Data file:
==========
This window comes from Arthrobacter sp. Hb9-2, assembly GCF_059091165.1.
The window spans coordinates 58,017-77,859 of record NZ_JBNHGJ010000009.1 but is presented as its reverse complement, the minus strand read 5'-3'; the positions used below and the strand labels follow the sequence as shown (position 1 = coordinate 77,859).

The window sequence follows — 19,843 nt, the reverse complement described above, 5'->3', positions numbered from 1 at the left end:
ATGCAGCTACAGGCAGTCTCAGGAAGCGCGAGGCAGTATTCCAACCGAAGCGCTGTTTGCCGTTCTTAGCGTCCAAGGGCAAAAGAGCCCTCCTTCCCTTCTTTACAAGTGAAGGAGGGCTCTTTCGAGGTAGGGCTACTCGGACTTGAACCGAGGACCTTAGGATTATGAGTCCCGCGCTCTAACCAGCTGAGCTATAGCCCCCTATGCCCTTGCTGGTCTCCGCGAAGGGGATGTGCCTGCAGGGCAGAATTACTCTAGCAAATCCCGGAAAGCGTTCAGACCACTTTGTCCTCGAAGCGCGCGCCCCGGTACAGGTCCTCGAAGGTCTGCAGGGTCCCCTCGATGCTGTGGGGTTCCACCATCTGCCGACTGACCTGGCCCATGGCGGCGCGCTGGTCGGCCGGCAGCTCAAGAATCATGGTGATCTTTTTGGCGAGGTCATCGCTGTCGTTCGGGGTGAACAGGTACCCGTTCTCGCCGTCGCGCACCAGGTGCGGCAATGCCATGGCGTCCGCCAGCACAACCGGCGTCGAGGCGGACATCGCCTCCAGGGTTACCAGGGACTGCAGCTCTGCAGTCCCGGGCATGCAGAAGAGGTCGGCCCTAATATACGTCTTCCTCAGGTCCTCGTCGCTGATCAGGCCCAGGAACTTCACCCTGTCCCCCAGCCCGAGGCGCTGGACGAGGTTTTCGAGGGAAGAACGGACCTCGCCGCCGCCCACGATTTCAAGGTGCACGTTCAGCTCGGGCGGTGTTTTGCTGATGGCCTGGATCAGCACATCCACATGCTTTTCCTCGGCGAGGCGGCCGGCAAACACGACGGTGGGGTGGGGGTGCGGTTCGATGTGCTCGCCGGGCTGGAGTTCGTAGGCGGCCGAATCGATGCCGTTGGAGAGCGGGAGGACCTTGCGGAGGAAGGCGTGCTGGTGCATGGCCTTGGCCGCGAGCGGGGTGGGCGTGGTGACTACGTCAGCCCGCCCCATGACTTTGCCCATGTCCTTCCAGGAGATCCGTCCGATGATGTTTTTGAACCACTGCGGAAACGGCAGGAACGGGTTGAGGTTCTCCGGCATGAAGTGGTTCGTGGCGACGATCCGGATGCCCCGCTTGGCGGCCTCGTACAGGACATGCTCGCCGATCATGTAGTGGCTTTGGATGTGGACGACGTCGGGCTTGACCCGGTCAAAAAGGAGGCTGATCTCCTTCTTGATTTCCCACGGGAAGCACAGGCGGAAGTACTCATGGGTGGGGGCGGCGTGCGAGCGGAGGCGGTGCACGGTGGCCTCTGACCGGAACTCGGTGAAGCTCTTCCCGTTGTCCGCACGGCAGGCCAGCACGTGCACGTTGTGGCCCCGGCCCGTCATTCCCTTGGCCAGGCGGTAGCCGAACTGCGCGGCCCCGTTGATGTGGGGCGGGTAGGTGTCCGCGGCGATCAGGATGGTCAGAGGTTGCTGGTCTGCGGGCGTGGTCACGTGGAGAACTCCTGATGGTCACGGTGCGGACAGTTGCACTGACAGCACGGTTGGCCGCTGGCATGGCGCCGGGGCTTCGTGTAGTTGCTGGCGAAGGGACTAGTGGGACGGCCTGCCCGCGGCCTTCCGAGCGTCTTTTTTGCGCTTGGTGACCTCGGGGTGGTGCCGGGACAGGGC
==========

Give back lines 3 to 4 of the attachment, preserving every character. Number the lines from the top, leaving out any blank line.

The window sequence follows — 19,843 nt, the reverse complement described above, 5'->3', positions numbered from 1 at the left end:
ATGCAGCTACAGGCAGTCTCAGGAAGCGCGAGGCAGTATTCCAACCGAAGCGCTGTTTGCCGTTCTTAGCGTCCAAGGGCAAAAGAGCCCTCCTTCCCTTCTTTACAAGTGAAGGAGGGCTCTTTCGAGGTAGGGCTACTCGGACTTGAACCGAGGACCTTAGGATTATGAGTCCCGCGCTCTAACCAGCTGAGCTATAGCCCCCTATGCCCTTGCTGGTCTCCGCGAAGGGGATGTGCCTGCAGGGCAGAATTACTCTAGCAAATCCCGGAAAGCGTTCAGACCACTTTGTCCTCGAAGCGCGCGCCCCGGTACAGGTCCTCGAAGGTCTGCAGGGTCCCCTCGATGCTGTGGGGTTCCACCATCTGCCGACTGACCTGGCCCATGGCGGCGCGCTGGTCGGCCGGCAGCTCAAGAATCATGGTGATCTTTTTGGCGAGGTCATCGCTGTCGTTCGGGGTGAACAGGTACCCGTTCTCGCCGTCGCGCACCAGGTGCGGCAATGCCATGGCGTCCGCCAGCACAACCGGCGTCGAGGCGGACATCGCCTCCAGGGTTACCAGGGACTGCAGCTCTGCAGTCCCGGGCATGCAGAAGAGGTCGGCCCTAATATACGTCTTCCTCAGGTCCTCGTCGCTGATCAGGCCCAGGAACTTCACCCTGTCCCCCAGCCCGAGGCGCTGGACGAGGTTTTCGAGGGAAGAACGGACCTCGCCGCCGCCCACGATTTCAAGGTGCACGTTCAGCTCGGGCGGTGTTTTGCTGATGGCCTGGATCAGCACATCCACATGCTTTTCCTCGGCGAGGCGGCCGGCAAACACGACGGTGGGGTGGGGGTGCGGTTCGATGTGCTCGCCGGGCTGGAGTTCGTAGGCGGCCGAATCGATGCCGTTGGAGAGCGGGAGGACCTTGCGGAGGAAGGCGTGCTGGTGCATGGCCTTGGCCGCGAGCGGGGTGGGCGTGGTGACTACGTCAGCCCGCCCCATGACTTTGCCCATGTCCTTCCAGGAGATCCGTCCGATGATGTTTTTGAACCACTGCGGAAACGGCAGGAACGGGTTGAGGTTCTCCGGCATGAAGTGGTTCGTGGCGACGATCCGGATGCCCCGCTTGGCGGCCTCGTACAGGACATGCTCGCCGATCATGTAGTGGCTTTGGATGTGGACGACGTCGGGCTTGACCCGGTCAAAAAGGAGGCTGATCTCCTTCTTGATTTCCCACGGGAAGCACAGGCGGAAGTACTCATGGGTGGGGGCGGCGTGCGAGCGGAGGCGGTGCACGGTGGCCTCTGACCGGAACTCGGTGAAGCTCTTCCCGTTGTCCGCACGGCAGGCCAGCACGTGCACGTTGTGGCCCCGGCCCGTCATTCCCTTGGCCAGGCGGTAGCCGAACTGCGCGGCCCCGTTGATGTGGGGCGGGTAGGTGTCCGCGGCGATCAGGATGGTCAGAGGTTGCTGGTCTGCGGGCGTGGTCACGTGGAGAACTCCTGATGGTCACGGTGCGGACAGTTGCACTGACAGCACGGTTGGCCGCTGGCATGGCGCCGGGGCTTCGTGTAGTTGCTGGCGAAGGGACTAGTGGGACGGCCTGCCCGCGGCCTTCCGAGCGTCTTTTTTGCGCTTGGTGACCTCGGGGTGGTGCCGGGACAGGGC